Press Releases

Nurses at St. Joseph Hospital Hold Rally During Stalled Contract Negotiations


Washington State Nurses Association (WSNA), representing over 700 registered nurses at St. Joseph Hospital in Bellingham, is holding a rally today to highlight issues critical to patient safety and nurse retention during difficult contract negotiations. Nurses at St. Joseph have been battling against elimination of their sick time and drastic benefit cuts. Nurses are concerned about patient safety and ensuring that St. Joseph can continue to recruit and retain great nurses.

The administration is resisting nurse input on patient care and staffing at the bedside, including WSNA’s proposal to add "acuity" to the contract staffing language. This language would encourage staffing levels to reflect not just the number of patients, but also the complexity and level of care they require. Management is also resistant to proposals that discourage the hospital from excessive use of on-call and to fill chronic staffing shortages.

“Nurses are the frontline of patient care. We need to feel like this hospital is a partner with us and values our skills and expertise. That means listening to nurses. On issues like staffing and sick time, our interest is in coming up with solutions that allow us to deliver excellent care to this community, ” said Sarah Newell, RN, a nurse at St. Joseph Hospital.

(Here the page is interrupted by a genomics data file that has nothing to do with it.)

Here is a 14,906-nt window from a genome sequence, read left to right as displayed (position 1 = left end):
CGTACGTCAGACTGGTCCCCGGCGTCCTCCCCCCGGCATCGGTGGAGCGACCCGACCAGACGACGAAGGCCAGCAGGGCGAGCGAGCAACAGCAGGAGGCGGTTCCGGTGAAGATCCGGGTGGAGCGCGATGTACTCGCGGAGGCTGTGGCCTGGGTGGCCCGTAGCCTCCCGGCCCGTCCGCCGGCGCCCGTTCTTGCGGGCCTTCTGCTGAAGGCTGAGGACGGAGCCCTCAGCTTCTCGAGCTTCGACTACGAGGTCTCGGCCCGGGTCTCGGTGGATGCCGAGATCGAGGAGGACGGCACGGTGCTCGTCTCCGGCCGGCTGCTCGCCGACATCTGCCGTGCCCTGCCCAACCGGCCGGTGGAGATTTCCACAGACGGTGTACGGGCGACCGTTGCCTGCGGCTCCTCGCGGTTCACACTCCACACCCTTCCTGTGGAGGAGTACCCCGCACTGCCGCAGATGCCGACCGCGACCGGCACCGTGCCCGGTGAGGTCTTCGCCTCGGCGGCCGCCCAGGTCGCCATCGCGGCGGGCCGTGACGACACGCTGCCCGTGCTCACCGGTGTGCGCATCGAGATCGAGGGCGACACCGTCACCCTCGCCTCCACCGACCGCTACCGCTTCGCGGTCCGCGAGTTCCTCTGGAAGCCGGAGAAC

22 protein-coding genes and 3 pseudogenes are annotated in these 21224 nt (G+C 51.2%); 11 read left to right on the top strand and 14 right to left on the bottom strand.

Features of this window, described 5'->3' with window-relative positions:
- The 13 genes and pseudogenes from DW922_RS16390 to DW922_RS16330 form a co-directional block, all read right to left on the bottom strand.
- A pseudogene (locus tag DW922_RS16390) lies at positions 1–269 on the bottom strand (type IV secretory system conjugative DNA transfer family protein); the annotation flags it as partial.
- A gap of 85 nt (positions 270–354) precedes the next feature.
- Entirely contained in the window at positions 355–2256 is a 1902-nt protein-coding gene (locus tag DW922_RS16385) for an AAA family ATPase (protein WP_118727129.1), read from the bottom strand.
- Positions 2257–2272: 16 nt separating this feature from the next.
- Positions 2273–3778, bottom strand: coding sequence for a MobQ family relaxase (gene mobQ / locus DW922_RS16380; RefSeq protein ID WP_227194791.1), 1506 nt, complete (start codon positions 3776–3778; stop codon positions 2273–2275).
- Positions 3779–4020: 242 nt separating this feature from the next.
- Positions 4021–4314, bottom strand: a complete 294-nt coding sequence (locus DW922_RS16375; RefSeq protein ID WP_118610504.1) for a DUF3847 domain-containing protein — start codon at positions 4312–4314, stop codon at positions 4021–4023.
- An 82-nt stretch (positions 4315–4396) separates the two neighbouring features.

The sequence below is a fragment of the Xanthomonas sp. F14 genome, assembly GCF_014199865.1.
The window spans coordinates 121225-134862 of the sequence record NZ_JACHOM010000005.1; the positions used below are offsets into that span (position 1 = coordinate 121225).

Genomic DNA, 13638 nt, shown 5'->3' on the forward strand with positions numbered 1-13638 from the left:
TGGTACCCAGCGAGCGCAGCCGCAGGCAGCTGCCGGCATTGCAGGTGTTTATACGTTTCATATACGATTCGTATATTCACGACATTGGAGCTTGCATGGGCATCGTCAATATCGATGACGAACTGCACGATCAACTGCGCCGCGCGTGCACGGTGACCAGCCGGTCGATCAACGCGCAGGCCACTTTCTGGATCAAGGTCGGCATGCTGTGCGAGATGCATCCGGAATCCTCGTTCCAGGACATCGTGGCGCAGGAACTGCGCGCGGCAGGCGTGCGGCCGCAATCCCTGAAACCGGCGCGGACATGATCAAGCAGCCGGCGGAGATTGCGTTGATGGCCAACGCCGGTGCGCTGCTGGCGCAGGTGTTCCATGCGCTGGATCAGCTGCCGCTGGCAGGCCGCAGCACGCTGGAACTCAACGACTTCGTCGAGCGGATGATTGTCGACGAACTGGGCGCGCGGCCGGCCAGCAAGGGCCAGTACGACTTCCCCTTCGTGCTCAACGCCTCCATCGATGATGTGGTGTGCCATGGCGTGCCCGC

Nurses are concerned that sweeping changes to sick time would discourage nurses from staying home when they are sick. Management is seeking to eliminate the extended illness days that nurses currently accrue and replacing it with a third party insurance company that would offer short term disability. Nurses would be paid a fraction of their salary during this sick time and the insurance company would also have the right to deny their claims.

“When a premature baby is in the hospital or your grandmother is battling pneumonia, you want a healthy nurse at their bedside. It’s that simple. This administration should not be financially penalizing nurses by sending them to a 3rd party insurance company when they get sick. Nurses should be able to focus on getting better and getting back to work rather than worrying about whether they’ll be able to provide for their families if they have to take sick time. Sick time for nurses is essential to patient safety,” said Christine Himmelsbach, MN, RN, WSNA Assistant Executive Director of Labor Relations.

Drastic cuts to benefits will potentially impact the hospital’s ability to recruit and retain great nurses. Management has proposed increases to both premiums and deductables, effectively lowering take home pay for nurses over the life the of the contract. These changes will also have a profound effect on many nurses and their ability to provide health care to themselves and their families.